The Government is considering making drivers put 'P-plates' on their cars for up to two years after passing their test. They would be prohibited from driving above a certain speed. In Northern Ireland, where such a scheme has been in operation since 1968, the limit, even on motorways, is 45mph.
A more stringent option being looked at is for new drivers to display 'R-plates' barring them from driving certain types of vehicles until they have gained more experience.
Other options include imposing a total alcohol ban on young drivers or, as suggested by the Automobile Association, banning them from driving if they collect four penalty points, compared with other drivers who are only banned when they have 12.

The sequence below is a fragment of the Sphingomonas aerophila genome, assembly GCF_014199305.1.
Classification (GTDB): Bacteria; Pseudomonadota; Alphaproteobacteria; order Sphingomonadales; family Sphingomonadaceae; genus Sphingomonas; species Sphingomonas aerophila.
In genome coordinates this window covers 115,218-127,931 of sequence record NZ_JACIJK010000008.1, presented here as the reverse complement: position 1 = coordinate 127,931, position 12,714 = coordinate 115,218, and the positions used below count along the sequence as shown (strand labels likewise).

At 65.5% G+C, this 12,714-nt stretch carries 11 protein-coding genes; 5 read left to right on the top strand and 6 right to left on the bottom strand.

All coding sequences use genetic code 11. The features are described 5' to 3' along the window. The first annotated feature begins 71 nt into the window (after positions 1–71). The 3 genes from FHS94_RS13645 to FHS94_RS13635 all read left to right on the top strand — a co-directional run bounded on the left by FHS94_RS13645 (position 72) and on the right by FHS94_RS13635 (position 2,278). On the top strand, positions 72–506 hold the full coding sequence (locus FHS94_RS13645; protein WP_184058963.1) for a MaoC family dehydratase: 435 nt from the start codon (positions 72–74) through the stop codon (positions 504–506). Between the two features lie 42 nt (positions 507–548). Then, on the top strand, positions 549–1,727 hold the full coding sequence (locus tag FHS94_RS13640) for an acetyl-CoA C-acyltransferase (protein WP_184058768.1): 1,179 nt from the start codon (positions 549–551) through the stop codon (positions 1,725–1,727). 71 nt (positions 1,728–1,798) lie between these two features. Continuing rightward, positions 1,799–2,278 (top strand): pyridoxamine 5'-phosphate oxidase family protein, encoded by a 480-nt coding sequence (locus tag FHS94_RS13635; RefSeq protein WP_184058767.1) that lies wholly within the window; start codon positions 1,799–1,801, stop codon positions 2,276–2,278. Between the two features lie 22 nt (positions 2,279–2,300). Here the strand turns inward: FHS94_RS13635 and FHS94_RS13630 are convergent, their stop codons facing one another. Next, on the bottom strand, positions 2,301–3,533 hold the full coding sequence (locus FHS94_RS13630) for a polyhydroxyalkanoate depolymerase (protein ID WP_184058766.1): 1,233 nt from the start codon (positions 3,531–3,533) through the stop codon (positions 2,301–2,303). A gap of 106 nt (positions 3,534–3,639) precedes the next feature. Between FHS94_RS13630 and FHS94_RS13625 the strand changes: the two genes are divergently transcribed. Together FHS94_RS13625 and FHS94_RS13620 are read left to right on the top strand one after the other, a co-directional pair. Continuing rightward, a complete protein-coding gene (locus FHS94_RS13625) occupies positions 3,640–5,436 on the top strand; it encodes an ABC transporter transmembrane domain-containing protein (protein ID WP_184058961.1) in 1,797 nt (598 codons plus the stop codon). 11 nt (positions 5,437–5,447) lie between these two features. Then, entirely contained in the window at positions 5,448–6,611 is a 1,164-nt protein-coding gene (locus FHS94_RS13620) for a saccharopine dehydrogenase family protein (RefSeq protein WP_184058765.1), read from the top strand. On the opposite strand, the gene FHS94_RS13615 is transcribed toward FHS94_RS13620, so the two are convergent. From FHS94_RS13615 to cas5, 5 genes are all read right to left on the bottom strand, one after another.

Kenneth Carlisle, the minister for roads, said that of all drivers, 10 per cent were aged 21 or younger, yet they were involved in 20 per cent of accidents involving casualties.
The Royal Society for the Prevention of Accidents welcomed the move: 'We would like to see an experiment, for say three years, with this. Although there are similar measures in New Zealand, Northern Ireland and France, there hasn't been much analysis of the results.'
Most motoring organisations support the move except the AA which said it was an 'administrative nightmare'.
The move has been prompted by a number of well-publicised accidents involving several deaths of young people killed in high performance cars, usually belonging to their parents. The options are expected to be presented to Mr Carlisle in the next couple of months.